It was the eighth anniversary of Pothi.com, the company that Jaya and Abhaya first founded. Last year at approximately the same time, we had our very first book party. The rules are still the same. Unlike conventional book club meets, we don’t discuss only one book. Everyone who comes over talks about a book that they like, and if it’s fiction no spoliers please!
Shruti Garodia, a content writer who has frequented several of our parties, talked about Jaya’s favorite author Kiran Nagarkar’s books. Ravan and Eddie is a book that she really liked. This book has two sequels: The Extras and Rest in Peace. Nagarkar explores the lives of slum dwellers, and goes beyond the stereotype. “What’s amazing is how he sustains his idea throughout all his volumes. He understands the essence of people who live in the slums. They are not appalled by their lives as we would be by bad sanitation and lack of basic things. There are no existential questions for them,” Shruti said.
Baraa Al Mansour, a writer from Syria, who is also doing her PhD in horticulture, likes books that explore philosophy. Life is an Attitude-How to grow forever Better is a book that helped her understand more about the power of self-observation. “When we observe our thoughts, we gain control over our lives and we can separate ourselves from external circumstances.” This statement led to a debate on the efficacy of mindfulness. Have the experts got it wrong again?
Nitin Shukla works as Application Developer at Maxim Integrated Inc. He used to live in Delhi and has now moved to Bangalore where books have turned out to be his best friend. A book that influnced him greatly was Black Swan by Nassim Nicholas Taleb. “ The book is all about finding patterns and it urges you to go after reasons,intuition, cause and effect.” Another writer he discovered who used the premise of reason excessively well was Dostoevsky. He had been reading Notes from Underground. Jaya advised him to read another reason-obsessed Russian writer, Tolstoy’s War and Peace. The conversation meandered to Kabir, the Periodic Table and the Russian book festival in Jaipur, with a treasure trove of great science books, a reason for many to celebrate at the party.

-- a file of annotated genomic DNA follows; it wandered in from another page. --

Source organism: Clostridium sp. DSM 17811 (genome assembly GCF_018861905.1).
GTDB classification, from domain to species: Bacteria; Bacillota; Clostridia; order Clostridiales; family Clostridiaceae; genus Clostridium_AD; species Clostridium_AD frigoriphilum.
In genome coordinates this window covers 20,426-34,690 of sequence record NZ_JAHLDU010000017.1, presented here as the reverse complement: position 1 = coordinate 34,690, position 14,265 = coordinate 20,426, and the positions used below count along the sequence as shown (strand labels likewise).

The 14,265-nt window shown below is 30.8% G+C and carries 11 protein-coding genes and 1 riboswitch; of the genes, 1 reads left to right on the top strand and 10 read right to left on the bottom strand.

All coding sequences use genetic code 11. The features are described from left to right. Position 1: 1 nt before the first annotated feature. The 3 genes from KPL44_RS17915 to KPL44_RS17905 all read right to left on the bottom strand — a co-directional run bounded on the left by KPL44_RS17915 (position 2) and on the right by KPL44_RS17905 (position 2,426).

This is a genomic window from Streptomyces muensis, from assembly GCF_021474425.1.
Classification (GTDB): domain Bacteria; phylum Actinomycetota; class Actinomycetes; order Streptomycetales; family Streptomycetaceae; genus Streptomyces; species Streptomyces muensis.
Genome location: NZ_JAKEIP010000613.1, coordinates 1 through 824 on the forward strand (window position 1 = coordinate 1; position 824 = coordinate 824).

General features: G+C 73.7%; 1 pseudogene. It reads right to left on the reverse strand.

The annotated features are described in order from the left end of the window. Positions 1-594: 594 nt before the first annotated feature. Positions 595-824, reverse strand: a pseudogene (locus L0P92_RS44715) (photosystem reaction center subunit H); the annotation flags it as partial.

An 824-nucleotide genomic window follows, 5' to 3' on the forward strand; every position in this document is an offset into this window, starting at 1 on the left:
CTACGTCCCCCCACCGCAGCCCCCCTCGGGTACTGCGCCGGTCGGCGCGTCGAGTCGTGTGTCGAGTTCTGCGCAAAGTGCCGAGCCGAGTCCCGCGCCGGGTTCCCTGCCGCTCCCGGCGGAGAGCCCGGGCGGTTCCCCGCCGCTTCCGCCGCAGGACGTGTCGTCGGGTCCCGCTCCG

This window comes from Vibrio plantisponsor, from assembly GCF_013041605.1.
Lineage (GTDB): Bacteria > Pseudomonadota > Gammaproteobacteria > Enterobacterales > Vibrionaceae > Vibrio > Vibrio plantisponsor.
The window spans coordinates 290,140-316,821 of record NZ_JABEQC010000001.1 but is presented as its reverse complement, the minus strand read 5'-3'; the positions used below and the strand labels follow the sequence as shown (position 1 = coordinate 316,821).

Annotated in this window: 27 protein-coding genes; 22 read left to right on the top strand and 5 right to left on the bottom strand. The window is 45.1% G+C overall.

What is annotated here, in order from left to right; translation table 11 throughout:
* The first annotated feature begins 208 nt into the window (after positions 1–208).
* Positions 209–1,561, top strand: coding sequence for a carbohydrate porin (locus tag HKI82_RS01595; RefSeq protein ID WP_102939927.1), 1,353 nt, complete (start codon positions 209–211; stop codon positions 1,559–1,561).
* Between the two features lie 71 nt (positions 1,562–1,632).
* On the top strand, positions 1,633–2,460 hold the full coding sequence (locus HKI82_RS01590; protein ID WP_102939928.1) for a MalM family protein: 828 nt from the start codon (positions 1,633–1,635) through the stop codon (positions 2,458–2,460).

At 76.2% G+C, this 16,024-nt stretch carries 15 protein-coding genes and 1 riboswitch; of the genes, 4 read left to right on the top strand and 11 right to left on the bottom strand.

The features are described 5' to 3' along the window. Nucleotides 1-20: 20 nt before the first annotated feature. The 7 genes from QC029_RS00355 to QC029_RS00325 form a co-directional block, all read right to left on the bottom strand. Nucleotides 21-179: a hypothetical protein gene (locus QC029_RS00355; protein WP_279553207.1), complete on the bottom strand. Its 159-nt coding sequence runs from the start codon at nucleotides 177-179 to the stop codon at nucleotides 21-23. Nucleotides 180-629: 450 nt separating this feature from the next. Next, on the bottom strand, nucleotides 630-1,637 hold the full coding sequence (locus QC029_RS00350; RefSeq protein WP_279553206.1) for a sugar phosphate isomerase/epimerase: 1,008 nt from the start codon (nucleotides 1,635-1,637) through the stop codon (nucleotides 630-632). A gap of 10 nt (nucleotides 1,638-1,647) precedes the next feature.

Sudharsan from Vantage Circle read The Curious Case of Dr. Binayak Sen by Dilip D Souza, award winning writer and journalist. The book shocked Sudharshan and he recommended that everyone who had a conscience read it. The book is about Dr, Binayak Sen who is a pediatrician, public health activist and civil rights activist. He has been accused of sedition and is currently under life imprisonment. Dilip D’Souza has charted out the trajectory of the fall of an individual and the failure of the system. The questions that were discussed were existential in nature. Why is taking a stand wrong? What is the plight of a journalist who dares to tell the truth? Why should one have to take sides when it is impossible and is there more grey than black and white? Why has sensationalism and propoganda replaced the obvious truth?
More books and their readers in Part 2.